Marine biomes

Introduction

caption Reef fish and coral off Eniwetok atoll in the central Pacific. (Source: University of California Museum of Paleontology)

Marine regions cover about three-fourths of the Earth's surface and include oceans, coral reefs, and estuaries. Marine algae supply much of the world's oxygen supply and take in a huge amount of atmospheric carbon dioxide. The evaporation of the seawater provides rainwater for the land.

Oceans

The largest of all the ecosystems, oceans are very large bodies of water that dominate the Earth's surface. Like ponds and lakes, the ocean regions are separated into separate zones: intertidal, pelagic, abyssal, and benthic. All four zones have a great diversity of species. Some say that the ocean contains the richest diversity of species even though it contains fewer species than there are on land.

The intertidal zone is where the ocean meets the land — sometimes it is submerged and at other times exposed, as waves and tides come in and out. Because of this, the communities are constantly changing. On rocky coasts, the zone is stratified vertically. Where only the highest tides reach, there are only a few species of algae and mollusks. In those areas usually submerged during high tide, there is a more diverse array of algae and small animals, such as herbivorous snails, crabs, sea stars, and small fishes. At the bottom of the intertidal zone, which is only exposed during the lowest tides, many invertebrates, fishes, and seaweed can be found. The intertidal zone on sandier shores is not as stratified as in the rocky areas. Waves keep mud and sand constantly moving, thus very few algae and plants can establish themselves — the fauna include worms, clams, predatory crustaceans, crabs, and shorebirds.

caption From left: mussels, worms, and a spider crab at a hydrocarbon seep community in the Gulf of Mexico; a sea fan and brain coral in the Florida Keys National Marine Sanctuary; a school of Atlantic amberjack off North Carolina. (Source: University of California Museum of Paleontology)

The pelagic zone includes those waters further from the land, basically the open ocean. The pelagic zone is generally cold though it is hard to give a general temperature range since, just like ponds and lakes, there is thermal stratification with a constant mixing of warm and cold ocean currents. The flora in the pelagic zone include surface seaweeds. The fauna include many species of fish and some mammals, such as whales and dolphins. Many feed on the abundant plankton.

The benthic zone is the area below the pelagic zone, but does not include the very deepest parts of the ocean (see abyssal zone below). The bottom of the zone consists of sand, silt, and/or dead organisms. Here temperature decreases as depth increases toward the abyssal zone, since light cannot penetrate through the deeper water. Flora are represented primarily by seaweed while the fauna, since it is very nutrient-rich, include all sorts of bacteria, fungi, sponges, sea anemones, worms, sea stars, and fishes.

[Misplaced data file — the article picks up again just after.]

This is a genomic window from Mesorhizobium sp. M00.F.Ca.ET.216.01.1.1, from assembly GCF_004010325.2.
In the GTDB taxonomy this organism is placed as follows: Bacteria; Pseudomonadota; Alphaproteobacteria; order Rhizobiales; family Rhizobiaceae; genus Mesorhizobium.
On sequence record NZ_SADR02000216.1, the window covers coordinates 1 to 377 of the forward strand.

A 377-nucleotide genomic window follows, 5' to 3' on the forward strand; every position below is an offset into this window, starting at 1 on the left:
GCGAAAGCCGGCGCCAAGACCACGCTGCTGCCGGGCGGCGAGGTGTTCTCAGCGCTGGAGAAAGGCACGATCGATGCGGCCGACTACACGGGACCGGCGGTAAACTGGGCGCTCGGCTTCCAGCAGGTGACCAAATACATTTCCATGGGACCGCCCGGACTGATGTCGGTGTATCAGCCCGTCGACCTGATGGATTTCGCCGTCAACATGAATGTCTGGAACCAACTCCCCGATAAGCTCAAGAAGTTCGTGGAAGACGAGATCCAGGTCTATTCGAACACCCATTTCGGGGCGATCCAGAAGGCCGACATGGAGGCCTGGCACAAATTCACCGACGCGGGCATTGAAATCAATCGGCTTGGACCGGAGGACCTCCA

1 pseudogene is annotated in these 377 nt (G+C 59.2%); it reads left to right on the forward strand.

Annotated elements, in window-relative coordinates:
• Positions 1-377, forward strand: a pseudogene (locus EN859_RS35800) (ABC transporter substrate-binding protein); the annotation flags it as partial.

The deep ocean is the abyssal zone. The water in this region is very cold (around 3° C), highly pressured, high in oxygen content, but low in nutritional content. The abyssal zone supports many species of invertebrates and fishes. Mid-ocean ridges (spreading zones between tectonic plates), often with hydrothermal vents, are found in the abyssal zones along the ocean floors. Chemosynthetic bacteria thrive near these vents because of the large amounts of hydrogen sulfide and other minerals they emit. These bacteria are thus the start of the food web as they are eaten by invertebrates and fishes.

Coral reefs

caption From left: reef life in the Gulf of Aqaba, Red Sea; a reef at Fanning Island atoll in the central Pacific; a reef in the Florida Keys National Marine Sanctuary. (Source: University of California Museum of Paleontology)

Coral reefs are widely distributed in warm shallow waters. They can be found as barriers along continents (e.g., the Great Barrier Reef off Australia), fringing islands, and atolls. Naturally, the dominant organisms in coral reefs are corals. Corals are interesting since they consist of both algae (zooanthellae) and tissues of animal polyp. Since reef waters tend to be nutritionally poor, corals obtain nutrients through the algae via photosynthesis and also by extending tentacles to obtain plankton from the water. Besides corals, the fauna include several species of microorganisms, invertebrates, fishes, sea urchins, octopuses, and sea stars.

Estuaries

caption From left: Mangrove roots, south Florida; wetlands and tidal streams in the Ashe Island area, ACE Basin National Estuarine Research Reserve, South Carolina; a salt marsh in Winyah Bay National Estuarine Research Reserve, South Carolina. (Source: University of California Museum of Paleontology)

Estuaries are areas where freshwater streams or rivers merge with the ocean. This mixing of waters with such different salt concentrations creates a very interesting and unique ecosystem. Microflora like algae, and macroflora, such as seaweeds, marsh grasses, and mangrove trees (only in the tropics), can be found here. Estuaries support a diverse fauna, including a variety of worms, oysters, crabs, and waterfowl.

Further Reading

Glossary

Citation

Paleontology, U. (2007). Marine biomes. Retrieved from http://www.eoearth.org/view/article/154467

0 Comments

To add a comment, please Log In.